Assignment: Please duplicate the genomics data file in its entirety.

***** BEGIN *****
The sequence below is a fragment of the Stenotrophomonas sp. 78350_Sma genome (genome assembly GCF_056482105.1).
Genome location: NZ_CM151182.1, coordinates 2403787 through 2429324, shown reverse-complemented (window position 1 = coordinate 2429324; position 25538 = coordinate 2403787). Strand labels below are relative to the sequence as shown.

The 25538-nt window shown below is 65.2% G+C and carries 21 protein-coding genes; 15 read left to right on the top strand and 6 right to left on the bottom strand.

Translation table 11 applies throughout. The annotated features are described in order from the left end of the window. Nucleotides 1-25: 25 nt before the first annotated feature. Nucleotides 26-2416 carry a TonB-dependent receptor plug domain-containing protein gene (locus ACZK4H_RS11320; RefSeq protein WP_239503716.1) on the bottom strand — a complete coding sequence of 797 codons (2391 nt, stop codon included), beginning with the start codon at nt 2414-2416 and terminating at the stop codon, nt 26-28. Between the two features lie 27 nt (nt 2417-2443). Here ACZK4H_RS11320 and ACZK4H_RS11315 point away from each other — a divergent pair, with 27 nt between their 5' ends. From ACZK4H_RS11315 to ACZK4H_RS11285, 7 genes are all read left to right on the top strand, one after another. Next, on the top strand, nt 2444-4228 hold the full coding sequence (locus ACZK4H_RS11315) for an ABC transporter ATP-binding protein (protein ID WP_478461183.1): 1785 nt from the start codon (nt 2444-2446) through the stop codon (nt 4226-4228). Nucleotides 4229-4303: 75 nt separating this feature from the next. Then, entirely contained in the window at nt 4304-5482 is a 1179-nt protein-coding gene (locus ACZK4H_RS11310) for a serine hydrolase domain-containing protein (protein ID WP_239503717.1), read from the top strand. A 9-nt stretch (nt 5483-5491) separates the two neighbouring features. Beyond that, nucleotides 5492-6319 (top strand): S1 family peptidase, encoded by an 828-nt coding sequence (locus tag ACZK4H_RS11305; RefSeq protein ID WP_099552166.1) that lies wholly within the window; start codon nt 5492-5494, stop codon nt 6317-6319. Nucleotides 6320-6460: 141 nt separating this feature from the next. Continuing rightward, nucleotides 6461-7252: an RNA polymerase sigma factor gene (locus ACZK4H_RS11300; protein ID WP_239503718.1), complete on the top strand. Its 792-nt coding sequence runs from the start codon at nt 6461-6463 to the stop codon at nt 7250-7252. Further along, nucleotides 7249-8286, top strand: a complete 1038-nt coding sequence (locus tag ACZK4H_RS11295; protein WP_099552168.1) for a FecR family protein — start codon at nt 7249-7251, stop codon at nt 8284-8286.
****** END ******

The sequence below is a fragment of the Stenotrophomonas sp. 78350_Sma genome (genome assembly GCF_056482105.1).
Genome location: NZ_CM151182.1, coordinates 2403787 through 2429324, shown reverse-complemented (window position 1 = coordinate 2429324; position 25538 = coordinate 2403787). Strand labels below are relative to the sequence as shown.

The 25538-nt window shown below is 65.2% G+C and carries 21 protein-coding genes; 15 read left to right on the top strand and 6 right to left on the bottom strand.

Translation table 11 applies throughout. The annotated features are described in order from the left end of the window. Nucleotides 1-25: 25 nt before the first annotated feature. Nucleotides 26-2416 carry a TonB-dependent receptor plug domain-containing protein gene (locus ACZK4H_RS11320; RefSeq protein WP_239503716.1) on the bottom strand — a complete coding sequence of 797 codons (2391 nt, stop codon included), beginning with the start codon at nt 2414-2416 and terminating at the stop codon, nt 26-28. Between the two features lie 27 nt (nt 2417-2443). Here ACZK4H_RS11320 and ACZK4H_RS11315 point away from each other — a divergent pair, with 27 nt between their 5' ends. From ACZK4H_RS11315 to ACZK4H_RS11285, 7 genes are all read left to right on the top strand, one after another. Next, on the top strand, nt 2444-4228 hold the full coding sequence (locus ACZK4H_RS11315) for an ABC transporter ATP-binding protein (protein ID WP_478461183.1): 1785 nt from the start codon (nt 2444-2446) through the stop codon (nt 4226-4228). Nucleotides 4229-4303: 75 nt separating this feature from the next. Then, entirely contained in the window at nt 4304-5482 is a 1179-nt protein-coding gene (locus ACZK4H_RS11310) for a serine hydrolase domain-containing protein (protein ID WP_239503717.1), read from the top strand. A 9-nt stretch (nt 5483-5491) separates the two neighbouring features. Beyond that, nucleotides 5492-6319 (top strand): S1 family peptidase, encoded by an 828-nt coding sequence (locus tag ACZK4H_RS11305; RefSeq protein ID WP_099552166.1) that lies wholly within the window; start codon nt 5492-5494, stop codon nt 6317-6319. Nucleotides 6320-6460: 141 nt separating this feature from the next. Continuing rightward, nucleotides 6461-7252: an RNA polymerase sigma factor gene (locus ACZK4H_RS11300; protein ID WP_239503718.1), complete on the top strand. Its 792-nt coding sequence runs from the start codon at nt 6461-6463 to the stop codon at nt 7250-7252. Further along, nucleotides 7249-8286, top strand: a complete 1038-nt coding sequence (locus tag ACZK4H_RS11295; protein WP_099552168.1) for a FecR family protein — start codon at nt 7249-7251, stop codon at nt 8284-8286.